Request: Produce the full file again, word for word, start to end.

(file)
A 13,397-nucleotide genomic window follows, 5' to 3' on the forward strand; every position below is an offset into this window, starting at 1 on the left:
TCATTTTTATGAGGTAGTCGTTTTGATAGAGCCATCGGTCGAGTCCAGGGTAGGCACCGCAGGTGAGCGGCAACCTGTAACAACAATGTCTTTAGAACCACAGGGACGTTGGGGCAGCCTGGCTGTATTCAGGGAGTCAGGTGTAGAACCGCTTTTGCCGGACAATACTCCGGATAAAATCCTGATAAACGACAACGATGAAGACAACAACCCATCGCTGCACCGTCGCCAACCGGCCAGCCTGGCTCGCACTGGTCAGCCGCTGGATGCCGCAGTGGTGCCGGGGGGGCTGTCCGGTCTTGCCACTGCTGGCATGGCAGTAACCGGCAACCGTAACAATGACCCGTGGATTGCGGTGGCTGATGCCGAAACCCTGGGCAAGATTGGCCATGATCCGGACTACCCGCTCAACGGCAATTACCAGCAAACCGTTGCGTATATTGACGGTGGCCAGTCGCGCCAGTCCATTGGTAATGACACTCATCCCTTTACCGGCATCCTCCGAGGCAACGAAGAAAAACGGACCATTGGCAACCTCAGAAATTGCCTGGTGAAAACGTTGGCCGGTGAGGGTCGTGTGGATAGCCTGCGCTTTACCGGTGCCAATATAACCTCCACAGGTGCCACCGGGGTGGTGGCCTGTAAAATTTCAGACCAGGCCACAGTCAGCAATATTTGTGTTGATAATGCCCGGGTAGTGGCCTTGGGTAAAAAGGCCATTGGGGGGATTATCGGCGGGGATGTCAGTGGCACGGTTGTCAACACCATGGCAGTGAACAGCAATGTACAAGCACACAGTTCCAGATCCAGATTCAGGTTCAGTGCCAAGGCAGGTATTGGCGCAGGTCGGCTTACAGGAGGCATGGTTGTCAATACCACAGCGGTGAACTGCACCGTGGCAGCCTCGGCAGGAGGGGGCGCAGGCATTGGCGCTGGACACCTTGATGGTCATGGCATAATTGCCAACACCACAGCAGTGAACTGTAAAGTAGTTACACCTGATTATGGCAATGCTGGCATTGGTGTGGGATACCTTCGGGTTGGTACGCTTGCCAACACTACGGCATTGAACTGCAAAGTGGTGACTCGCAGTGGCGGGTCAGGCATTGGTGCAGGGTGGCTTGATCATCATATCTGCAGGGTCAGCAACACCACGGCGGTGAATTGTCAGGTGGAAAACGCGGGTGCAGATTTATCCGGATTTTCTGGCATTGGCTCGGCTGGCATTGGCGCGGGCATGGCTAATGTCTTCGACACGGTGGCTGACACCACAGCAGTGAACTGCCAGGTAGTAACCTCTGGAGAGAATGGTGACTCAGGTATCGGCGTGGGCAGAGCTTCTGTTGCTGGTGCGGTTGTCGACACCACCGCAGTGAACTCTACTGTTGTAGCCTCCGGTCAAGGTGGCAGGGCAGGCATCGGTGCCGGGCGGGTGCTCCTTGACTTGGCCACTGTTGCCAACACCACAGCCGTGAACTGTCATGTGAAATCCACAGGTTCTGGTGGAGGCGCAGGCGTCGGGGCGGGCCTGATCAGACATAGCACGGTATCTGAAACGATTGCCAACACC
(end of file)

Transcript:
A 13,397-nucleotide genomic window follows, 5' to 3' on the forward strand; every position below is an offset into this window, starting at 1 on the left:
TCATTTTTATGAGGTAGTCGTTTTGATAGAGCCATCGGTCGAGTCCAGGGTAGGCACCGCAGGTGAGCGGCAACCTGTAACAACAATGTCTTTAGAACCACAGGGACGTTGGGGCAGCCTGGCTGTATTCAGGGAGTCAGGTGTAGAACCGCTTTTGCCGGACAATACTCCGGATAAAATCCTGATAAACGACAACGATGAAGACAACAACCCATCGCTGCACCGTCGCCAACCGGCCAGCCTGGCTCGCACTGGTCAGCCGCTGGATGCCGCAGTGGTGCCGGGGGGGCTGTCCGGTCTTGCCACTGCTGGCATGGCAGTAACCGGCAACCGTAACAATGACCCGTGGATTGCGGTGGCTGATGCCGAAACCCTGGGCAAGATTGGCCATGATCCGGACTACCCGCTCAACGGCAATTACCAGCAAACCGTTGCGTATATTGACGGTGGCCAGTCGCGCCAGTCCATTGGTAATGACACTCATCCCTTTACCGGCATCCTCCGAGGCAACGAAGAAAAACGGACCATTGGCAACCTCAGAAATTGCCTGGTGAAAACGTTGGCCGGTGAGGGTCGTGTGGATAGCCTGCGCTTTACCGGTGCCAATATAACCTCCACAGGTGCCACCGGGGTGGTGGCCTGTAAAATTTCAGACCAGGCCACAGTCAGCAATATTTGTGTTGATAATGCCCGGGTAGTGGCCTTGGGTAAAAAGGCCATTGGGGGGATTATCGGCGGGGATGTCAGTGGCACGGTTGTCAACACCATGGCAGTGAACAGCAATGTACAAGCACACAGTTCCAGATCCAGATTCAGGTTCAGTGCCAAGGCAGGTATTGGCGCAGGTCGGCTTACAGGAGGCATGGTTGTCAATACCACAGCGGTGAACTGCACCGTGGCAGCCTCGGCAGGAGGGGGCGCAGGCATTGGCGCTGGACACCTTGATGGTCATGGCATAATTGCCAACACCACAGCAGTGAACTGTAAAGTAGTTACACCTGATTATGGCAATGCTGGCATTGGTGTGGGATACCTTCGGGTTGGTACGCTTGCCAACACTACGGCATTGAACTGCAAAGTGGTGACTCGCAGTGGCGGGTCAGGCATTGGTGCAGGGTGGCTTGATCATCATATCTGCAGGGTCAGCAACACCACGGCGGTGAATTGTCAGGTGGAAAACGCGGGTGCAGATTTATCCGGATTTTCTGGCATTGGCTCGGCTGGCATTGGCGCGGGCATGGCTAATGTCTTCGACACGGTGGCTGACACCACAGCAGTGAACTGCCAGGTAGTAACCTCTGGAGAGAATGGTGACTCAGGTATCGGCGTGGGCAGAGCTTCTGTTGCTGGTGCGGTTGTCGACACCACCGCAGTGAACTCTACTGTTGTAGCCTCCGGTCAAGGTGGCAGGGCAGGCATCGGTGCCGGGCGGGTGCTCCTTGACTTGGCCACTGTTGCCAACACCACAGCCGTGAACTGTCATGTGAAATCCACAGGTTCTGGTGGAGGCGCAGGCGTCGGGGCGGGCCTGATCAGACATAGCACGGTATCTGAAACGATTGCCAACACC